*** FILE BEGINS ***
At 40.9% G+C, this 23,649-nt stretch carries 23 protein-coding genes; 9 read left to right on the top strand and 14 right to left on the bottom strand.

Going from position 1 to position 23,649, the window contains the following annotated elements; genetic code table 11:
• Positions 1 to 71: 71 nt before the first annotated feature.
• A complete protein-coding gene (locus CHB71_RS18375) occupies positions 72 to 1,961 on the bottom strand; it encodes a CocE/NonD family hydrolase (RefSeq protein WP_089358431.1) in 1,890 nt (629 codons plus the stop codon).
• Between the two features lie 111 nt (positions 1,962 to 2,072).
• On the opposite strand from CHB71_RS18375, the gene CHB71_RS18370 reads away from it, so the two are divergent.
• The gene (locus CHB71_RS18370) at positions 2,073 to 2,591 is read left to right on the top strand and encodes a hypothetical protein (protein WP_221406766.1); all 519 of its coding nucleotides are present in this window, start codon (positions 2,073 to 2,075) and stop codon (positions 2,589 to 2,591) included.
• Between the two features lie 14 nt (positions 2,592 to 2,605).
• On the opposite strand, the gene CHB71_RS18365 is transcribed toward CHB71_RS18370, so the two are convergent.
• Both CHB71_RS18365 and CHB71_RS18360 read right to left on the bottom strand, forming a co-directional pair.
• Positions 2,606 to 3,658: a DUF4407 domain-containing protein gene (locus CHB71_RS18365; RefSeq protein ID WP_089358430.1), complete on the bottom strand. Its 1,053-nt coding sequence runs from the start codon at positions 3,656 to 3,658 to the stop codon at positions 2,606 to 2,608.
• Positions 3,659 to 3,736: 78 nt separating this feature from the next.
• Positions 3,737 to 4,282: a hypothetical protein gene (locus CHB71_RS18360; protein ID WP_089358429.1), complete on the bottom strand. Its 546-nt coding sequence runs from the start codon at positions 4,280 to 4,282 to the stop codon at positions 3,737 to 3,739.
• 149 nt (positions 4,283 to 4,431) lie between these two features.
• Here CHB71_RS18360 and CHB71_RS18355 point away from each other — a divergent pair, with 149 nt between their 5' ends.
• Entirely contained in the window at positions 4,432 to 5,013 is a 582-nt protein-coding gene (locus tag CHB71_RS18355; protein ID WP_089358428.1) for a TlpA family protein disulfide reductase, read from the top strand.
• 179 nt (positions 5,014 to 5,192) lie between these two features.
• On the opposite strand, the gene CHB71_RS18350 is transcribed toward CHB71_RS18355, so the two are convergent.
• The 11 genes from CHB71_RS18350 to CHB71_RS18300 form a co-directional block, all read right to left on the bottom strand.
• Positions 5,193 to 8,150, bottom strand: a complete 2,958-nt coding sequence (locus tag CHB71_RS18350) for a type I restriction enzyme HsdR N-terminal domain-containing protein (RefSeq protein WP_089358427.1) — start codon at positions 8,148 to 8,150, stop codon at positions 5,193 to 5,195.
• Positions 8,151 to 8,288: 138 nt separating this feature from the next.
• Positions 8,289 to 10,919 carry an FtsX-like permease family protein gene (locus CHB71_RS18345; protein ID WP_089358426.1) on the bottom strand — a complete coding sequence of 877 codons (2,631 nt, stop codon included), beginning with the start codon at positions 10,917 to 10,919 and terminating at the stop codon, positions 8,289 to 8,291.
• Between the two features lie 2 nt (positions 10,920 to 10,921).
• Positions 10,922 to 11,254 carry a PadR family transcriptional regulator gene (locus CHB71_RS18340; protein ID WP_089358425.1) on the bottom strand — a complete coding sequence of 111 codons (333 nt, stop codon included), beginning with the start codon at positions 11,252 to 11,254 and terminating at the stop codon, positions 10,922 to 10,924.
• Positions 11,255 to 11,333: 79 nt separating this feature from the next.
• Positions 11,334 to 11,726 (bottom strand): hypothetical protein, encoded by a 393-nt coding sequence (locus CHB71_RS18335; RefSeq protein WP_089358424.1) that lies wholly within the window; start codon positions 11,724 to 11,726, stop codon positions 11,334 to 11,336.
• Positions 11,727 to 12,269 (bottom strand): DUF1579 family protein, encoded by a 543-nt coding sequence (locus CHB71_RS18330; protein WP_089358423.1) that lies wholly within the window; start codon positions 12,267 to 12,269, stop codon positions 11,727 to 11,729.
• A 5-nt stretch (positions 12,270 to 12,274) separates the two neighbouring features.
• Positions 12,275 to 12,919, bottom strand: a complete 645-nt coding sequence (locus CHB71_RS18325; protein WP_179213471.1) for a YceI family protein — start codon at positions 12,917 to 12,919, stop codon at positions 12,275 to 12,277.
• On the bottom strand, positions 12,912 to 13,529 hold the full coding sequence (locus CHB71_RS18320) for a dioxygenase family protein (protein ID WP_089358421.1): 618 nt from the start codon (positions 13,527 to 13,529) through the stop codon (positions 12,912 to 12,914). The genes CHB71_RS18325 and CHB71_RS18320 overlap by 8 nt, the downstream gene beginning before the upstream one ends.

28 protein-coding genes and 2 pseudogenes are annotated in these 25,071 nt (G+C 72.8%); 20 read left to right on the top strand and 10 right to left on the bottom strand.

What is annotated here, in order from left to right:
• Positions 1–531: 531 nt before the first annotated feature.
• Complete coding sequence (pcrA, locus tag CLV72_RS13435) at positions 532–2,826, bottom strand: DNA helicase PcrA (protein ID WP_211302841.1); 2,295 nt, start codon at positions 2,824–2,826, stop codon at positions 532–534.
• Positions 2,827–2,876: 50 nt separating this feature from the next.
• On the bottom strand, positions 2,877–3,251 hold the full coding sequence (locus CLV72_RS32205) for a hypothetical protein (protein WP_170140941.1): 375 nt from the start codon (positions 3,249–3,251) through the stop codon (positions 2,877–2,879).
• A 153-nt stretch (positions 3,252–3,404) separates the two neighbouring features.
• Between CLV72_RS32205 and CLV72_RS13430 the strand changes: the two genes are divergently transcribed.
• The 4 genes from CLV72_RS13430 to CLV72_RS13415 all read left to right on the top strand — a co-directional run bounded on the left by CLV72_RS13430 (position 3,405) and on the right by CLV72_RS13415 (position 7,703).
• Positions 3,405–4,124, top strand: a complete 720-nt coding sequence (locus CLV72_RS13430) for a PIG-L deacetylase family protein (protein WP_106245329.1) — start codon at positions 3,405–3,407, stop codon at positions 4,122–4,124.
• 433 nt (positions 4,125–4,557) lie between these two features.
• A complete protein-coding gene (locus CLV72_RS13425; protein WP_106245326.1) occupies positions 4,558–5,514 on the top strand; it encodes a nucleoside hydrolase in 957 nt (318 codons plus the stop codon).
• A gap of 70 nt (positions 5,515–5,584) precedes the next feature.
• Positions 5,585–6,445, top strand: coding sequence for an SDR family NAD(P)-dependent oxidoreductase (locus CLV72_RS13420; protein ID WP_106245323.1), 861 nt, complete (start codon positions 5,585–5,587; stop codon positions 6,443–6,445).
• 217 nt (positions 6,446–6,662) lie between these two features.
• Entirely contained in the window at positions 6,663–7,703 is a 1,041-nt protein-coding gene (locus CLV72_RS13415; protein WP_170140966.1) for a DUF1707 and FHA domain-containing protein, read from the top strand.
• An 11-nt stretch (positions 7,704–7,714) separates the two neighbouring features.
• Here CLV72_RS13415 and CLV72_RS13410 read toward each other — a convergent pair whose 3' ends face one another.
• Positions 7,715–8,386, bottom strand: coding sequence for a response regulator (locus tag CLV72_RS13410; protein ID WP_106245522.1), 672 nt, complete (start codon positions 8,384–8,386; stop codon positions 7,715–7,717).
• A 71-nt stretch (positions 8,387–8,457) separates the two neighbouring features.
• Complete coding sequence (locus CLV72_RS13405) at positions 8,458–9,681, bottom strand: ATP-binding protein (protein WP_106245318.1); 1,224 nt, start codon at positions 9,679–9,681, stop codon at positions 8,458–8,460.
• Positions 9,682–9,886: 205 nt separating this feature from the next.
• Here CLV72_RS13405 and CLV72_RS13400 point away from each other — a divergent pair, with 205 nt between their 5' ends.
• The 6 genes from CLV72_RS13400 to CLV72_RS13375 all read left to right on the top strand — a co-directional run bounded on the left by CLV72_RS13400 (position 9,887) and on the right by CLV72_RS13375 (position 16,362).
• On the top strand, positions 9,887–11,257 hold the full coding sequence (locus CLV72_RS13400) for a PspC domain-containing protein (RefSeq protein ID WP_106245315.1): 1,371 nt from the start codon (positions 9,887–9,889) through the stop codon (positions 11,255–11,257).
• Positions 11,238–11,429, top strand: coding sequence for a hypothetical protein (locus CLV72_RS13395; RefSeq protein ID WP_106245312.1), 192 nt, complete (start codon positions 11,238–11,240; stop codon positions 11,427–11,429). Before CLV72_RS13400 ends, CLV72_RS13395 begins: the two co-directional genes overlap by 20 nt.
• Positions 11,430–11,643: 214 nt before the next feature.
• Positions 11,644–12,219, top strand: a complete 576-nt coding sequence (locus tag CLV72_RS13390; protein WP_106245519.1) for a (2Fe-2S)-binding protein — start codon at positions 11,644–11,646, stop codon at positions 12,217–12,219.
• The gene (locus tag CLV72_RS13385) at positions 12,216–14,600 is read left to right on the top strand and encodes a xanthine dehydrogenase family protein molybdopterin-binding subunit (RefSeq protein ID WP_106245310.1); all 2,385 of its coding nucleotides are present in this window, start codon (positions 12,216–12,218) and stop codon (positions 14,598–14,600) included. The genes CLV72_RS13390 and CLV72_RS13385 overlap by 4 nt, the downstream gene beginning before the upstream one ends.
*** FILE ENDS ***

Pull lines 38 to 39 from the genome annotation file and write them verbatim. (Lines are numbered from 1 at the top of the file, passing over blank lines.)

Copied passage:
• Between CLV72_RS32205 and CLV72_RS13430 the strand changes: the two genes are divergently transcribed.
• The 4 genes from CLV72_RS13430 to CLV72_RS13415 all read left to right on the top strand — a co-directional run bounded on the left by CLV72_RS13430 (position 3,405) and on the right by CLV72_RS13415 (position 7,703).